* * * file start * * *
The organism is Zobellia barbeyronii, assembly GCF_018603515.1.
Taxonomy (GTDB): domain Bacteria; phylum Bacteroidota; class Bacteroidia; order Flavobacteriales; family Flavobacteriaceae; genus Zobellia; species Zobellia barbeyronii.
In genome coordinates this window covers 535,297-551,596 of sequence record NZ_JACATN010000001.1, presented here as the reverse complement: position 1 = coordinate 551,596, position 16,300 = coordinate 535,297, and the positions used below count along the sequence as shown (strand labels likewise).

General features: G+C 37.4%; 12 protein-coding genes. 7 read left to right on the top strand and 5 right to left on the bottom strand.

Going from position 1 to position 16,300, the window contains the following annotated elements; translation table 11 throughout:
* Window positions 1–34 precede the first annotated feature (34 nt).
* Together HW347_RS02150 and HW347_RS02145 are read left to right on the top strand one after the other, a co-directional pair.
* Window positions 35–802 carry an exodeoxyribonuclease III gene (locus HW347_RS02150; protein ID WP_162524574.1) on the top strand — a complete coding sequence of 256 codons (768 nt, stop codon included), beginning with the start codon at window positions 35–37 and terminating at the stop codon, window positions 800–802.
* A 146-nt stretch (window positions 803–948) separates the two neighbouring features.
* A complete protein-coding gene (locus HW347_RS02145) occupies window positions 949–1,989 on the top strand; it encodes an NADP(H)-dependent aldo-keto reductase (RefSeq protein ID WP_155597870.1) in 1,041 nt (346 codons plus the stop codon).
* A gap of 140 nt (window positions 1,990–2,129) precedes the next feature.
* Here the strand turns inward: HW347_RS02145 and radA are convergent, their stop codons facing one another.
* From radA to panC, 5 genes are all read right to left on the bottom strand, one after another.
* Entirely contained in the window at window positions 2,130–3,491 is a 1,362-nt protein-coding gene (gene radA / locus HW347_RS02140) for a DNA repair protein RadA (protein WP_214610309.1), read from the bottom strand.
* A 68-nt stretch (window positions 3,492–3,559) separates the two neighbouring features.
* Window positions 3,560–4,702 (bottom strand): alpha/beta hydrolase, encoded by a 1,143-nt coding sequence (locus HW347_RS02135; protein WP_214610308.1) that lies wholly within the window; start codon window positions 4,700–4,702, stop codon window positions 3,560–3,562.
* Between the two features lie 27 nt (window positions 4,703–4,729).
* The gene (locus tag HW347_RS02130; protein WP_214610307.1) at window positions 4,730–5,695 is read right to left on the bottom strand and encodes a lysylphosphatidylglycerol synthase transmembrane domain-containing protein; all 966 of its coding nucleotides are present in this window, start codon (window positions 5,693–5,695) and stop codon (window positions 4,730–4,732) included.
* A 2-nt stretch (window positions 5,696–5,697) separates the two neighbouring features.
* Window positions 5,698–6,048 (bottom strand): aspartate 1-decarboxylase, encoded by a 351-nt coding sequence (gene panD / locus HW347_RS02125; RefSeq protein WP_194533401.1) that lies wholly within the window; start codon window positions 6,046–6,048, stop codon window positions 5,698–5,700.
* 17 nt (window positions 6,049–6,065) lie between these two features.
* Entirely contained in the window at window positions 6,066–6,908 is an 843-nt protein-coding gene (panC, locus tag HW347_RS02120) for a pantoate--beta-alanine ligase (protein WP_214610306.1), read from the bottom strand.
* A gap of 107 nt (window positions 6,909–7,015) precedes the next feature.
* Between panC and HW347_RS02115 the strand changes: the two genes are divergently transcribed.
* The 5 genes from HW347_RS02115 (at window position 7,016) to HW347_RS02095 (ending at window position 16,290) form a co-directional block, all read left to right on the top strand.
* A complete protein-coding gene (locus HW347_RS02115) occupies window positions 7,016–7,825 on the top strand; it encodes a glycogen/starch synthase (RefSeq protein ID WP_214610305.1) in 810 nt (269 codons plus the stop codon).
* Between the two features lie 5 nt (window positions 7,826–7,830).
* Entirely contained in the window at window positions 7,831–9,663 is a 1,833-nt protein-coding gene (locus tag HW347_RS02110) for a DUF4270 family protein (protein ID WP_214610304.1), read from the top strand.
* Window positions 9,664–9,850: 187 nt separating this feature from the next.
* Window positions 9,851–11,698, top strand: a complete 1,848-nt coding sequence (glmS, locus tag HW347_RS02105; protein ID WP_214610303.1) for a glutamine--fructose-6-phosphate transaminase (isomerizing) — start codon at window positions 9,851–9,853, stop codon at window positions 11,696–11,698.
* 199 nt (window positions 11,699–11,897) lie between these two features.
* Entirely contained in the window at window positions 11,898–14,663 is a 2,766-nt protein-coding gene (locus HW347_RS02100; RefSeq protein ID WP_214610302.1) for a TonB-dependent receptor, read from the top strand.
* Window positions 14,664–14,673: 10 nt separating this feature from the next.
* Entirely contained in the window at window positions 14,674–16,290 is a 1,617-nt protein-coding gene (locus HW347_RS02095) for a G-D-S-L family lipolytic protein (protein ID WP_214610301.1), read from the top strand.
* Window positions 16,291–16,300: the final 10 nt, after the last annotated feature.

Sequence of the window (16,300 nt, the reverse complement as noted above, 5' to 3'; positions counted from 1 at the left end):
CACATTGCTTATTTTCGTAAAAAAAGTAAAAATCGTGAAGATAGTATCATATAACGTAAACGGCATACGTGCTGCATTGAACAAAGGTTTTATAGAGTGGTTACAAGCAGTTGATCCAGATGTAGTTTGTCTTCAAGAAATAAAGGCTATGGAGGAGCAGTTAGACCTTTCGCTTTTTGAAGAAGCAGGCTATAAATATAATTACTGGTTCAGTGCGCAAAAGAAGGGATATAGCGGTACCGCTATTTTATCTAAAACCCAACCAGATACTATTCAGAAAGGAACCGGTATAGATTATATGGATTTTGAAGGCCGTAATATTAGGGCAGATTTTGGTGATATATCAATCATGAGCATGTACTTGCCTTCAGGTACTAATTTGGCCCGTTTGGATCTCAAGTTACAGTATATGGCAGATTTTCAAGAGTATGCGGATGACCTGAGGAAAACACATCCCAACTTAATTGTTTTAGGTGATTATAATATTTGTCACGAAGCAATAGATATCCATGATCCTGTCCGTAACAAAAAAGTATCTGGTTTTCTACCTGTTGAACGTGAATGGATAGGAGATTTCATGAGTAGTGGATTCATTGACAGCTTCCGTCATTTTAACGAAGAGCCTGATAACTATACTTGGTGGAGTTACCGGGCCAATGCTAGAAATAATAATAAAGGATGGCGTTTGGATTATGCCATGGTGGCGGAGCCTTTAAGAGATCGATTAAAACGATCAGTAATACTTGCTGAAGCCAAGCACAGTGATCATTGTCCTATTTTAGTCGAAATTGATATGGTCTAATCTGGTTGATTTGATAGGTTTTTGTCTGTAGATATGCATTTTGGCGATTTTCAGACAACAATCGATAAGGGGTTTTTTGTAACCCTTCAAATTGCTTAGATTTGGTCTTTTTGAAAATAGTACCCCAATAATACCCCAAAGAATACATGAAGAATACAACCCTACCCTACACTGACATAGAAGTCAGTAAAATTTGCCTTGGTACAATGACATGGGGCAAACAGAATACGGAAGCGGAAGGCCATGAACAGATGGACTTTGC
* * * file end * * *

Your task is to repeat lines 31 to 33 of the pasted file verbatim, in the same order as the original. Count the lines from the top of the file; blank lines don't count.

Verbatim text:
* 199 nt (window positions 11,699–11,897) lie between these two features.
* Entirely contained in the window at window positions 11,898–14,663 is a 2,766-nt protein-coding gene (locus HW347_RS02100; RefSeq protein ID WP_214610302.1) for a TonB-dependent receptor, read from the top strand.
* Window positions 14,664–14,673: 10 nt separating this feature from the next.